The same day, a Hills store was opened on Lake Avenue in Blasdell, between South Park Avenue and the New York State Thruway. That store remains vacant.
“Hills Department Stores scored a second ‘first’ in the Buffalo area today. For the second time, the chain opened two new department stores on the same day.”
BUFFALO, NY – In the 1960s and ’70s, Buffalo’s WKBW Radio billed itself as “one of America’s two great radio stations.” Never was that more on display than on Halloween night.
While Program Director Jeff Kaye might be best remembered for that deep resonant voice which he used like Horowitz on a Steinway, he was also perhaps the greatest producer and writer– that is to say, the greatest radio mind– of the generation.
He found superb vehicles not only for his own talent, but also put the stars of KB in situations where they could shine brightest. These Halloween productions are brilliant examples. The writing and production stands up almost 50 years later, and gives the listener a true sense of the talent that went into “playing the hits” on KB.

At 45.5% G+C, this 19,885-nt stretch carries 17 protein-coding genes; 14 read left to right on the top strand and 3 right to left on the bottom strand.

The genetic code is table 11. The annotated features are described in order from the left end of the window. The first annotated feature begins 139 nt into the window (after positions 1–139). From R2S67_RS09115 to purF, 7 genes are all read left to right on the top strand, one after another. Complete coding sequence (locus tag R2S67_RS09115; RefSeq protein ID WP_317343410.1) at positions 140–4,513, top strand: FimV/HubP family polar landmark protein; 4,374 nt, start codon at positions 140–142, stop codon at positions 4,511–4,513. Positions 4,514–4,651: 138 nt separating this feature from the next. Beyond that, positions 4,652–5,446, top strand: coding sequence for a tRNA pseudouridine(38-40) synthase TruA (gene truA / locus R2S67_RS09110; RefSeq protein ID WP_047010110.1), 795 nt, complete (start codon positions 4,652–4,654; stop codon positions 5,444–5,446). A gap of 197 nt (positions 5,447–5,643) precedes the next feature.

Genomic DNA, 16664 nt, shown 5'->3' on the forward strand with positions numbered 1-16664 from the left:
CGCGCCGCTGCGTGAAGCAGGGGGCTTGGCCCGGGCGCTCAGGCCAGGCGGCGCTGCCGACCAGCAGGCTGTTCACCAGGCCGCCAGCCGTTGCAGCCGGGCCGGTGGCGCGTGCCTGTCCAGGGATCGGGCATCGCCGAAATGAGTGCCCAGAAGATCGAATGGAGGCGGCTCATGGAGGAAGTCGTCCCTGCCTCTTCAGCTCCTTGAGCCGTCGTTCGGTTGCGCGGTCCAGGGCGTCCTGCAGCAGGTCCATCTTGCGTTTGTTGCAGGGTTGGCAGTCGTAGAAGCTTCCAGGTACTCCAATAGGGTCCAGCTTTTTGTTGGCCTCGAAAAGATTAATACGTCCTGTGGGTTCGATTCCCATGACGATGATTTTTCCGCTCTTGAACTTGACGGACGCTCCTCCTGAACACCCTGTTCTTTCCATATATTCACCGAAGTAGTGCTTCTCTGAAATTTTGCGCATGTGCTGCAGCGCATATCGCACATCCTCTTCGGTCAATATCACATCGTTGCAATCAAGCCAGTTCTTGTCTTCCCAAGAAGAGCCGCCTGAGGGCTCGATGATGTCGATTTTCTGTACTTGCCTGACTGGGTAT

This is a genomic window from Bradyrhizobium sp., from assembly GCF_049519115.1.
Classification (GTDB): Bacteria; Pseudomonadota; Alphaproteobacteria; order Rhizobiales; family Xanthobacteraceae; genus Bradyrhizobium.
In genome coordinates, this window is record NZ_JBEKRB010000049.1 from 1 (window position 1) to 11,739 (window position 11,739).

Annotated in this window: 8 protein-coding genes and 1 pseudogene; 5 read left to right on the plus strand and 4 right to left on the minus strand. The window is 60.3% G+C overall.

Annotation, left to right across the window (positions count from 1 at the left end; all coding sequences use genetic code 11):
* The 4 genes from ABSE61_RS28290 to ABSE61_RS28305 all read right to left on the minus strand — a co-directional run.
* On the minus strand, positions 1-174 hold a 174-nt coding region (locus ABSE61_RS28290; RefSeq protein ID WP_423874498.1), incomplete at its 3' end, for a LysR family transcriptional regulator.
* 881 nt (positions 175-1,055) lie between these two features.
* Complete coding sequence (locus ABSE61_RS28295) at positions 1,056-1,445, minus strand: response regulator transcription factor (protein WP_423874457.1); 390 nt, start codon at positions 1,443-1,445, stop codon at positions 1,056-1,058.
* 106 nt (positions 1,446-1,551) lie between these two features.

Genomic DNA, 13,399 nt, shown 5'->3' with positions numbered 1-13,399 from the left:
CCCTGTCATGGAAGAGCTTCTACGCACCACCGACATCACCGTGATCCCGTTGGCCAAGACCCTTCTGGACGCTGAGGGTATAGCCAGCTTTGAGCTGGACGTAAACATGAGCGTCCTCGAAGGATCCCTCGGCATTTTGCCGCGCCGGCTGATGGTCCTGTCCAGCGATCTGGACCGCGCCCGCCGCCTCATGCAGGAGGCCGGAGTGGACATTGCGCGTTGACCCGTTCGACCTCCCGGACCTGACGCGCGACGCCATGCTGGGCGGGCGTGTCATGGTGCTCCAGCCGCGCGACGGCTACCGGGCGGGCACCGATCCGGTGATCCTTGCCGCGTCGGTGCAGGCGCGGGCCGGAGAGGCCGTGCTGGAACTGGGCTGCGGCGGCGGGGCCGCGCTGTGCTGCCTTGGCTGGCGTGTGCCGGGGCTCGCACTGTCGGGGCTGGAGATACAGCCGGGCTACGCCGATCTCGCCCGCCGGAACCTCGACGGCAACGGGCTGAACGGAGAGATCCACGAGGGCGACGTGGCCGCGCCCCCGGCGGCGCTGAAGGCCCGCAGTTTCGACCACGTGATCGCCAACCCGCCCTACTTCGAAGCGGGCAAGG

Most of these recordings played several times through the years, starting in 1967 and running through the late 70’s.
You hear the voice, writing and production of Jeff Kaye; the engineering and production of Al Lafler, Dan Kreigler, and many others; the voices and writing of Dan Neaverth, Jim McLaughlin, Don Berns, Stan Roberts, Sandy Beach, Jack Armstrong, Shane Gibson, Joe Downey, Ron Baskin, Henry Brach, Jim Fagan, Don Lancer, Irv Weinstein, and others.
Three different versions of the war of the Worlds appear. The primary difference in each is the news guy, disc jockey and the music at the start of the show. Sandy Beach was in the original broadcast in 1968, Jack Armstrong was in the 1971 version, and Shane in 1973. In 1974, Jeff Kaye became the afternoon drive host on KB’s competitor WBEN, effectively ending any future reworking of the “covering of the invasion” half of the show– which remained mostly unchanged through the different broadcasts.